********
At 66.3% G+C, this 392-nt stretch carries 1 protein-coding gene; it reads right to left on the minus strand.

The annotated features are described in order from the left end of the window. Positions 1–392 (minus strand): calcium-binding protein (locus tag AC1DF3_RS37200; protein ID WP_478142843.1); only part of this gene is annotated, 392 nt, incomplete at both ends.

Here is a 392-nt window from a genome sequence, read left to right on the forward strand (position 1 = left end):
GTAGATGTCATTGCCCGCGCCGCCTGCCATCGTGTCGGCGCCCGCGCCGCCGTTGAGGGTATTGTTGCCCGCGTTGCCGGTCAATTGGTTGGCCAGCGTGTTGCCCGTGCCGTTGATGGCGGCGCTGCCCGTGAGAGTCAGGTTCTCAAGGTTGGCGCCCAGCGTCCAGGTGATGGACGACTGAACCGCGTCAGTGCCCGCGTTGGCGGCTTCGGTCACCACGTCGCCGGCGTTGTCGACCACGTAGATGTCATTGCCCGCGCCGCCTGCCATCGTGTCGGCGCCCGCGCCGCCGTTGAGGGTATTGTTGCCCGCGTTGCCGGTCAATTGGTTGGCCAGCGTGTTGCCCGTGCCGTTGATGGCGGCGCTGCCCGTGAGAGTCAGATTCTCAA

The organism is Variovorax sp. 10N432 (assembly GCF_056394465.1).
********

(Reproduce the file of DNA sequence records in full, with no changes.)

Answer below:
At 66.3% G+C, this 392-nt stretch carries 1 protein-coding gene; it reads right to left on the minus strand.

The annotated features are described in order from the left end of the window. Positions 1–392 (minus strand): calcium-binding protein (locus tag AC1DF3_RS37200; protein ID WP_478142843.1); only part of this gene is annotated, 392 nt, incomplete at both ends.

Here is a 392-nt window from a genome sequence, read left to right on the forward strand (position 1 = left end):
GTAGATGTCATTGCCCGCGCCGCCTGCCATCGTGTCGGCGCCCGCGCCGCCGTTGAGGGTATTGTTGCCCGCGTTGCCGGTCAATTGGTTGGCCAGCGTGTTGCCCGTGCCGTTGATGGCGGCGCTGCCCGTGAGAGTCAGGTTCTCAAGGTTGGCGCCCAGCGTCCAGGTGATGGACGACTGAACCGCGTCAGTGCCCGCGTTGGCGGCTTCGGTCACCACGTCGCCGGCGTTGTCGACCACGTAGATGTCATTGCCCGCGCCGCCTGCCATCGTGTCGGCGCCCGCGCCGCCGTTGAGGGTATTGTTGCCCGCGTTGCCGGTCAATTGGTTGGCCAGCGTGTTGCCCGTGCCGTTGATGGCGGCGCTGCCCGTGAGAGTCAGATTCTCAA

The organism is Variovorax sp. 10N432 (assembly GCF_056394465.1).